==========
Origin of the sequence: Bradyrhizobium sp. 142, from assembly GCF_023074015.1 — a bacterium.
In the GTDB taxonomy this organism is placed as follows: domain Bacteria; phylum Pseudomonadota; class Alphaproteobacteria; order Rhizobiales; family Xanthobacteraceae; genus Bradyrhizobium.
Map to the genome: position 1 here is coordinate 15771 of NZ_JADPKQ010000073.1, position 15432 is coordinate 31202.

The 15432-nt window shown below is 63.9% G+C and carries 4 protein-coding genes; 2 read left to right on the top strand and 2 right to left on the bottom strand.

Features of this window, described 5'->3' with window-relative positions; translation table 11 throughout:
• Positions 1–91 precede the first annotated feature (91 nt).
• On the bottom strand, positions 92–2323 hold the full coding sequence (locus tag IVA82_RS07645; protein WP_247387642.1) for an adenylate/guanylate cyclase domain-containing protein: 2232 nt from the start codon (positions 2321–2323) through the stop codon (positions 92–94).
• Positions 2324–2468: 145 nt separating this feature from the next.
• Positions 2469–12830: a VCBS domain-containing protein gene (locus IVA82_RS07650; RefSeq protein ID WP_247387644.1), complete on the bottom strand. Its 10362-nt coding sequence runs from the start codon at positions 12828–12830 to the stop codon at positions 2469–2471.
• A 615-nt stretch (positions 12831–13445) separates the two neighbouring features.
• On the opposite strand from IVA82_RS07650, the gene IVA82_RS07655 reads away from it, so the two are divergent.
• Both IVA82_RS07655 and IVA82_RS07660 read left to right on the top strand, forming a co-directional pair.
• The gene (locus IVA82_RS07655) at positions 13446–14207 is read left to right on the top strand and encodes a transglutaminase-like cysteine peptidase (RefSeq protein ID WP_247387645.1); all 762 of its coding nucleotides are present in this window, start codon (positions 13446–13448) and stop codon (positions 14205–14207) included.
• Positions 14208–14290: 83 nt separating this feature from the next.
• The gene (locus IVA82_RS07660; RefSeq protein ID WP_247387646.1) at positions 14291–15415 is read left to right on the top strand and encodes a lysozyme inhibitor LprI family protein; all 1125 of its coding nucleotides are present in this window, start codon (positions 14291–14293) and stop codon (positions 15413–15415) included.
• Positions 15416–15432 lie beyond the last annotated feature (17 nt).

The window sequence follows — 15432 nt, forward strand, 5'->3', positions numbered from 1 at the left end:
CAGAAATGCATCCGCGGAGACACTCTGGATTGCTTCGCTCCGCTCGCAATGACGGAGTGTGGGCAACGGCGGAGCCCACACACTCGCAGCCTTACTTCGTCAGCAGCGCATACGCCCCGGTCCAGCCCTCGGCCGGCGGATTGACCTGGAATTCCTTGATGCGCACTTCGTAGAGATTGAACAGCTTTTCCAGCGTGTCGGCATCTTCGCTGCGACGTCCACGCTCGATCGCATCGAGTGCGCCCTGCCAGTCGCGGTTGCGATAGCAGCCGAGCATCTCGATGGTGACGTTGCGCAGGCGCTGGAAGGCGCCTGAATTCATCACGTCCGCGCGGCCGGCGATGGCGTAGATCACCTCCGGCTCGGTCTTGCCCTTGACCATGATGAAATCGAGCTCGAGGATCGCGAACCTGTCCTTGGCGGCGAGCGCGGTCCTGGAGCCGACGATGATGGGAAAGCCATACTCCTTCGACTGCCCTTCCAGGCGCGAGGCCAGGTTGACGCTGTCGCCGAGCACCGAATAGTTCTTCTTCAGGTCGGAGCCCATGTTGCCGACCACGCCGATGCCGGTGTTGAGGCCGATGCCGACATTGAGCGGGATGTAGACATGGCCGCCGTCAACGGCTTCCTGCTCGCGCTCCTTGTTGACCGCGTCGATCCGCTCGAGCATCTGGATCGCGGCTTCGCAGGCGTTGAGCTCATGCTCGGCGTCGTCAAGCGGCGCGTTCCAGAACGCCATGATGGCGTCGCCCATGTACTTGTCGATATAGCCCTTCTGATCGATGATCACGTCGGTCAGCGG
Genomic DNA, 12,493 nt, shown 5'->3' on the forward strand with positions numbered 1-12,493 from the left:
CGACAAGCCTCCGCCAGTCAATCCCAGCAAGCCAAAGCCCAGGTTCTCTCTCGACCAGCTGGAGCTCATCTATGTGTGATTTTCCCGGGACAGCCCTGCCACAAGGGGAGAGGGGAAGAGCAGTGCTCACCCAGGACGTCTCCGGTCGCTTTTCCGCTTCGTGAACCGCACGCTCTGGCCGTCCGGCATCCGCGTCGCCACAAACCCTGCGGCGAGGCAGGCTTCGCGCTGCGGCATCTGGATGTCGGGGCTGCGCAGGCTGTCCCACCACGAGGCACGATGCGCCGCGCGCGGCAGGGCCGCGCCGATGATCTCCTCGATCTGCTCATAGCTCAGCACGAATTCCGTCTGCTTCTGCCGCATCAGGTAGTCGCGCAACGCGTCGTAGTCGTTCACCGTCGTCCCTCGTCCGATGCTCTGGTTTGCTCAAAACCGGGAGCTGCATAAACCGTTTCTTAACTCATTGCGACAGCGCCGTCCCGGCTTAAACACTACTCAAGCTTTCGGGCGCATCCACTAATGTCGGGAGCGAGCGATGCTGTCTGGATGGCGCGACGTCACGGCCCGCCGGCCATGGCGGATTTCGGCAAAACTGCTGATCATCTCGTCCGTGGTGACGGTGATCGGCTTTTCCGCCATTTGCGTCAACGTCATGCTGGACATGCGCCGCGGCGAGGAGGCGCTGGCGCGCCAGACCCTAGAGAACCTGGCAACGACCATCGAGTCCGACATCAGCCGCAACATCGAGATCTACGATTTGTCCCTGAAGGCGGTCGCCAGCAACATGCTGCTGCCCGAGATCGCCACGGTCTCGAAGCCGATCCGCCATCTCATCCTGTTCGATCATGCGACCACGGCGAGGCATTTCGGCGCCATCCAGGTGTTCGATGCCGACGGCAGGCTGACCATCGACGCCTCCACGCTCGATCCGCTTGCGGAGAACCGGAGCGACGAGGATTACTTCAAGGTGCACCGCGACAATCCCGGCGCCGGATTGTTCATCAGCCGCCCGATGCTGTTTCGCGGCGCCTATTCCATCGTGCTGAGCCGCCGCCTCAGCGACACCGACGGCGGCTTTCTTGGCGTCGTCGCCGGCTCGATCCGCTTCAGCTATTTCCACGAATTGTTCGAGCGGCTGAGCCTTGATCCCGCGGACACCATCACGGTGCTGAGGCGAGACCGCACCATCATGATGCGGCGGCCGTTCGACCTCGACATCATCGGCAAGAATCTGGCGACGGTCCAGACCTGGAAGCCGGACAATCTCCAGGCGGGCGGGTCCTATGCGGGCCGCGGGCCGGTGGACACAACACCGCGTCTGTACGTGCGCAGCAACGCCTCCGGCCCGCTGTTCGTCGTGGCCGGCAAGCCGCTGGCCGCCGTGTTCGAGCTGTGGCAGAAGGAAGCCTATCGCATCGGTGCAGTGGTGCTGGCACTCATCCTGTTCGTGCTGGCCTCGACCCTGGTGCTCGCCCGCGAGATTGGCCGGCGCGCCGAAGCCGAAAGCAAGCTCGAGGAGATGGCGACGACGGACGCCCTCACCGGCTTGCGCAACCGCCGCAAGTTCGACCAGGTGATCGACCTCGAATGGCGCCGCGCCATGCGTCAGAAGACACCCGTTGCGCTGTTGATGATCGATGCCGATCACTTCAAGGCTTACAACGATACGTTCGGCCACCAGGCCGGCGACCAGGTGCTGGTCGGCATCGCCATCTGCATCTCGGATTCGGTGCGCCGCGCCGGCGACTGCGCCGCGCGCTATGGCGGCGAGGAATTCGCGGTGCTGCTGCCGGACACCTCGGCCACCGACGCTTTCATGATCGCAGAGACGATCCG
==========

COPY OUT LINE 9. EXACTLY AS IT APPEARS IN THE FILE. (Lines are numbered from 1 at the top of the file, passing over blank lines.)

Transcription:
• Positions 2469–12830: a VCBS domain-containing protein gene (locus IVA82_RS07650; RefSeq protein ID WP_247387644.1), complete on the bottom strand. Its 10362-nt coding sequence runs from the start codon at positions 12828–12830 to the stop codon at positions 2469–2471.